You get the idea. One way or another, help can be found.
No matter how wonderful a casino’s guest service may be, it can always be better. Employees get set in their ways and it can be very difficult to change their habits. And good service habits lead to an excellent gaming experience that keeps guests coming back.
And now some final thoughts. From my point of view, casinos need to take a look at their employee orientation, actual customer service in practice on the floor and the reward system they use to encourage employees to do a better job.
Does your employee orientation get new hires charged up or does it make them want to make a mad dash for the parking lot? Often, orientation scares the heck out of people. Gaming is heavily regulated and there seem to be endless ways to mess up. Don’t lay out how easy it is to get fired. Instead, give employees a realistic overview of the casino and clearly explain what management expects of them. In other words, set them up to succeed.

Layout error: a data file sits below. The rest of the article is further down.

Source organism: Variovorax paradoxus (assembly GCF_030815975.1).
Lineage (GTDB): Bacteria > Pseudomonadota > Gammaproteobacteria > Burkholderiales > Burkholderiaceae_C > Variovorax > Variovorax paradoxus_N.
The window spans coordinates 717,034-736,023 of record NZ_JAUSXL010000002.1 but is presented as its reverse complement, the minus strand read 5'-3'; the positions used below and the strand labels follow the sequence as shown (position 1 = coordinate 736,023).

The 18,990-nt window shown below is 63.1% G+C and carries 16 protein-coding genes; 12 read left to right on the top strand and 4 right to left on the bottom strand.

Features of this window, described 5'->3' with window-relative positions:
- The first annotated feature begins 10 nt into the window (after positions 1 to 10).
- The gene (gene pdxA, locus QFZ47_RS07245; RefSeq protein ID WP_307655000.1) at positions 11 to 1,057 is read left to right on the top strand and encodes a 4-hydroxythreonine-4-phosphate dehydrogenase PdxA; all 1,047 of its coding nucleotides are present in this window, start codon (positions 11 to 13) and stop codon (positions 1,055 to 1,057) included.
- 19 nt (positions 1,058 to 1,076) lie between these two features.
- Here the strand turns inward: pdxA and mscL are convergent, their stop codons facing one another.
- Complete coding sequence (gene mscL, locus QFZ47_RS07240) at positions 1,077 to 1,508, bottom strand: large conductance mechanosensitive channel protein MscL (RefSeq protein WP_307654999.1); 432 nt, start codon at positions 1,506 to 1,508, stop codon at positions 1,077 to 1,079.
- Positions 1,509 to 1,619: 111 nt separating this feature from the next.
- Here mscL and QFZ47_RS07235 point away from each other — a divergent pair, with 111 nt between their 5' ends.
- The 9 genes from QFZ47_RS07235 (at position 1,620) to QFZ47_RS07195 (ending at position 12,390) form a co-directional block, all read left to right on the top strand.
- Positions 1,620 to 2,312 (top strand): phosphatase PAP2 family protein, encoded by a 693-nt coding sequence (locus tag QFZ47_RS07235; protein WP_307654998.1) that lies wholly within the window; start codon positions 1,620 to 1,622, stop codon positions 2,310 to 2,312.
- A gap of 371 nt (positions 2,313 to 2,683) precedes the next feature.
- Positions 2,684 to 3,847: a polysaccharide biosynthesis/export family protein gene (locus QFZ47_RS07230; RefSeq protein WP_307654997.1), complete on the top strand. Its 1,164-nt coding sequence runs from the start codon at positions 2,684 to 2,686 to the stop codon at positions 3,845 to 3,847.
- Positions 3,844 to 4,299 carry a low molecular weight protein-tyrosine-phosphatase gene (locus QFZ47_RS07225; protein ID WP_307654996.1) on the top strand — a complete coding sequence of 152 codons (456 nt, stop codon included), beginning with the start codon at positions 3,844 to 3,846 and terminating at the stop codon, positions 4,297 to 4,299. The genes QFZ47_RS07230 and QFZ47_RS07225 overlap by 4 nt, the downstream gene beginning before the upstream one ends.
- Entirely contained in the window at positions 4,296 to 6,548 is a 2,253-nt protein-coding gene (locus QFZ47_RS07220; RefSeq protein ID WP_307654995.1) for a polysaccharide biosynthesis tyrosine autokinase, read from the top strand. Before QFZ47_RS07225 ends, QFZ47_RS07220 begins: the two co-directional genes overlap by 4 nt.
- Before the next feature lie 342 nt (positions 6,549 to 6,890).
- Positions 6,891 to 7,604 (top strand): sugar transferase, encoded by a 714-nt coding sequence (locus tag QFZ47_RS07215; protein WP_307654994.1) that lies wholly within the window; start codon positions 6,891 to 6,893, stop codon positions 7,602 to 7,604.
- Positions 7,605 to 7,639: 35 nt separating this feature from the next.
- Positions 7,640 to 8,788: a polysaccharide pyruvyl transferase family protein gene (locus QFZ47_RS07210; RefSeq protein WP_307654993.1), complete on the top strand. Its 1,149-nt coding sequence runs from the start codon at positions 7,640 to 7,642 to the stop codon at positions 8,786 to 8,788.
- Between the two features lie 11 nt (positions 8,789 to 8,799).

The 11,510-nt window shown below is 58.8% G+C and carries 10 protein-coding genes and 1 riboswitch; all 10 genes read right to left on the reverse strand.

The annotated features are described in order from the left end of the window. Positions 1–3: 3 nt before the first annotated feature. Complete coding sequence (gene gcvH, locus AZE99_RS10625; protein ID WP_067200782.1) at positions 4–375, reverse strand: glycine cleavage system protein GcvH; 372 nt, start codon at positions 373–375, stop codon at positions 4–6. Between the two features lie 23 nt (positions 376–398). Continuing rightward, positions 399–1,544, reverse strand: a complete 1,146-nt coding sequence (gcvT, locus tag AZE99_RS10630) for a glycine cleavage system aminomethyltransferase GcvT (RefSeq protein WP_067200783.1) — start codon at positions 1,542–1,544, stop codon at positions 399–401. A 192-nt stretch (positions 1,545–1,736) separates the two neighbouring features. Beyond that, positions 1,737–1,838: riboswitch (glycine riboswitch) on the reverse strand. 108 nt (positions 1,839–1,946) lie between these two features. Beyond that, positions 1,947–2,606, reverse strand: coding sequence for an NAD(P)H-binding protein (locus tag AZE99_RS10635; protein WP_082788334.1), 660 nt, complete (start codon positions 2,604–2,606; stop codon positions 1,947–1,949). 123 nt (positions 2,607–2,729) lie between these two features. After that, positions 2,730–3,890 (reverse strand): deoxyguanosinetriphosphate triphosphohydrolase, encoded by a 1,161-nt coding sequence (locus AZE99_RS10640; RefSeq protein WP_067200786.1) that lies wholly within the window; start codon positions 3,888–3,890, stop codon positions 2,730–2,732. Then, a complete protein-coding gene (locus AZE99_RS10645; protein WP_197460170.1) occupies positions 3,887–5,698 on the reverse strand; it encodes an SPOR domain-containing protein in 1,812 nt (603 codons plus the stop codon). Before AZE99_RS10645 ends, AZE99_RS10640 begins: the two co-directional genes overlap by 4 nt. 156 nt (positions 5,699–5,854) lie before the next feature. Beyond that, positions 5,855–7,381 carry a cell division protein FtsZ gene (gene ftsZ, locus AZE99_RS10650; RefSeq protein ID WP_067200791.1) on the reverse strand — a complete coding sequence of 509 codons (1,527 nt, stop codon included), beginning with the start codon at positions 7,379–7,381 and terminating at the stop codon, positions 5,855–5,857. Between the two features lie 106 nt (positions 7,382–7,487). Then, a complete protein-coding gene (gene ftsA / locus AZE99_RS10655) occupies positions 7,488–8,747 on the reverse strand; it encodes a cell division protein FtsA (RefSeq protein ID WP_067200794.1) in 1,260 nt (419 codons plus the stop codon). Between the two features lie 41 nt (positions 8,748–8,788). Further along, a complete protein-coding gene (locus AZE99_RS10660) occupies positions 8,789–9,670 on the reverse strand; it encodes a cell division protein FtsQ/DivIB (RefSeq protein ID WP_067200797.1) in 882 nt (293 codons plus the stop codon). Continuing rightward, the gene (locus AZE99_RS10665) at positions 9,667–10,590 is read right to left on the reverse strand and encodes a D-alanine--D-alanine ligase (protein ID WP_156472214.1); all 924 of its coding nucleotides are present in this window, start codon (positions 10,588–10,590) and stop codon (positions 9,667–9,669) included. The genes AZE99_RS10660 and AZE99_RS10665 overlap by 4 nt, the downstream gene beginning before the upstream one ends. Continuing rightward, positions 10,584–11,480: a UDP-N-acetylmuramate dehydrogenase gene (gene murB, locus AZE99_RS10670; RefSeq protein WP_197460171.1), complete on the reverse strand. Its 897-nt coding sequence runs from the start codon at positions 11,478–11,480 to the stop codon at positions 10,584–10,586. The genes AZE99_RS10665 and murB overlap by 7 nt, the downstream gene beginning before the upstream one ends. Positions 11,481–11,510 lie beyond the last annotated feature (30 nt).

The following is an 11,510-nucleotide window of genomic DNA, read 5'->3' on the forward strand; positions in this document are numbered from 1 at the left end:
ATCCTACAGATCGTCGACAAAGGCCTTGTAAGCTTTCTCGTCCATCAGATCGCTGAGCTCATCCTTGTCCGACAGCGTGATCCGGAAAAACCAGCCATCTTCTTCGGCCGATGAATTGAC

I can hear it now – you know all about your customer service and don’t need help in that area. But what is the source of your information on the quality of your service? If the general manager strolls the floor and sees happy employees having fun with guests, then service must be great. But what happens on the floor when the GM isn’t hanging out? You need a complete review of your service that includes input from management, employees and customers. You likely will need additional help to get customer feedback. For example, mystery shoppers might be in order.